Robin van Persie

Robin van Persie (Photo credit: Wikipedia)

What Neville really meant:

 “If that’s the level of play Liverpool and United are going to bring to the table, I’d be better off catching up with some Sunday League game instead or playing in one myself.”

What he definitely didn’t:

 “You do know that the Dog and Duck and The Red Lion are two of my favourite sports bars, right? That’s where we should watch Sunday soccer, not in some bloody sanitised studio. Soak up the atmosphere, eh?”


Dave Whelan: What he said

Dave Whelan shouts Chinese whispers.

What he said:

“When I was growing up we used to call the Chinese ‘chingalings’. We weren’t being disrespected [sic]. We used to say: ‘We’re going to eat in chingalings.’ The Chinese weren’t offended by that. That was the name everyone in Wigan called it [the first Chinese cafe in Wigan].”

Wigan Athletic owner Dave Whelan puts his other foot in his mouth with his comments regarding the Chinese community in England.

It was only last month that Whelan told the Guardian that “Jewish people chase money more than everybody else”.

The resulting storm saw the club lose two of its sponsors, Premier Range and Ipro.

Whelan defended his remarks thus:

“It’s telling the truth. Jewish people love money, English people love money; we all love money.”

Whelan was then defending his hiring of Malky Mackay as Wigan’s manager.

Mackay was under investigation by the Football Association for alleged racism and anti-Semitism over his email and text exchanges while in charge of Cardiff City.

One of Mackay’s texts or emails described Cardiff City owner, the Malaysian Vincent Tan, as a chink.

Another referred to the Jewish football agent, Phil Smith, as “a Jew that sees money slipping through his fingers.”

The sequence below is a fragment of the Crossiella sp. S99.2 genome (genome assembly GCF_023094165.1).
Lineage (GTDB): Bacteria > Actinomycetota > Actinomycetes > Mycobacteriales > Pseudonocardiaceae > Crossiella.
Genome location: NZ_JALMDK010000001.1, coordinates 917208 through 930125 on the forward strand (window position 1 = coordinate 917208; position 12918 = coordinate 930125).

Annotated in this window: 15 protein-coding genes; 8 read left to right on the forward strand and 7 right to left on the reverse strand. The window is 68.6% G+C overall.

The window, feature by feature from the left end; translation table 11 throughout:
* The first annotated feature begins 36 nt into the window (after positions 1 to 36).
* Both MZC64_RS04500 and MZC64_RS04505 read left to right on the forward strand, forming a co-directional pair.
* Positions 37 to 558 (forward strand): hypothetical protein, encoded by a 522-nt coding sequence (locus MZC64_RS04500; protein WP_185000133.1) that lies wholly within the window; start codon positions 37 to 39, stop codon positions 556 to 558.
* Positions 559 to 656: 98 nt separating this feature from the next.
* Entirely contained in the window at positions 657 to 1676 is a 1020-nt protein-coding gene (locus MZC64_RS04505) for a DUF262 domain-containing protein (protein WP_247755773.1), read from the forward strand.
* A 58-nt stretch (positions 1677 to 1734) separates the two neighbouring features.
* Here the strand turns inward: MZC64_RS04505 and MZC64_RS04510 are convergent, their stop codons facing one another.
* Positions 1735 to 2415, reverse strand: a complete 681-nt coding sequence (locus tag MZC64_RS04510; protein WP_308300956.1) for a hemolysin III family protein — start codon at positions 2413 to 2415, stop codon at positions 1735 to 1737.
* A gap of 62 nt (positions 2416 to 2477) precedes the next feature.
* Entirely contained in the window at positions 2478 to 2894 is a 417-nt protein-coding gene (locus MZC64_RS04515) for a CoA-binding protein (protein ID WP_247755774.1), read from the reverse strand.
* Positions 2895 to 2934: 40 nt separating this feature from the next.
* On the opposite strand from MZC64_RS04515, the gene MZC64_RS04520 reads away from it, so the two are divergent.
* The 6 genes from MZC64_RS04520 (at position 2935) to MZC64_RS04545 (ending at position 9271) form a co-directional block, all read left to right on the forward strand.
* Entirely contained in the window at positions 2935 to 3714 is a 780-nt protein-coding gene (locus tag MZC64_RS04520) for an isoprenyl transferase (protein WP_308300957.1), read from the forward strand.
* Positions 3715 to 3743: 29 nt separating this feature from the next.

Whelan also said:

“If any Englishman said he has never called a Chinaman a chink he is lying. There is nothing bad about doing that. It is like calling the British Brits, or the Irish paddies.”

Simon Johnson, chief executive at the Jewish Leadership Council, said:

“Unfortunately Mr Mackay and now Mr Whelan have referred to some of the worst old-fashioned tropes which have been used in the past as the basis of anti-Semitism and stereotyping of Jewish people. Mackay used offensive language to insult a fellow participant in football using a tawdry racial stereotype.”

Wong, director of the Manchester Chinese Centre, said:

“I remember at school in the 70s a skinhead kicking me, calling me ‘chinky, chinky,’. It has stopped now; things have changed for the better. We have legal protection against racism and that is important; it is not political correctness. As a football manager, this man should not have said it.”

The British Chinese Project termed Whelan’s latest comments highly offensive.

A statement read:

“Once again, Mr Whelan, rather distressingly, believes he can speak on behalf of Chinese people. His comments are extremely unhelpful in our fight to end discrimination and racism against Chinese people in the UK. Once more, he is using a public platform to tell a wide audience what Chinese people find offensive.

Contrary to what Mr Whelan may believe, the vast majority of our community deem the terms ‘chink’ and ‘chingaling’ highly offensive. For many in the Chinese community these words hold deep emotional resonance, as they are often used in conjunction with racial violence, harassment and hate crimes.

Therefore, to say that ‘there is nothing wrong’ with using such terms or that Chinese people ‘aren’t offended’ by their use, demonstrates a dangerous level of ignorance. We have noticed that Mr Whelan has truly gone out of his way to apologise to the Jewish community, it is a shame that the same level of apology hasn’t been extended to the Chinese community. We can assure him that we are just as angry and just as offended as the Jewish community.”

Wigan, meanwhile, responded on-line saying:

“Wigan Athletic are reminding supporters that it is illegal to swear or use racist, homophobic or sexist language. The club has a zero tolerance on this and any supporter found to be using inappropriate language runs the risk of being ejected from the match.”

Emmanuel Petit: What he said, really meant and definitely didn’t

Emmanuel Petit calls for a Franco-German union (well, almost).

What he said:

“France is hypocritical and cowardly. Sometimes I think that if we’d been overrun by the Germans, we’d be better run.”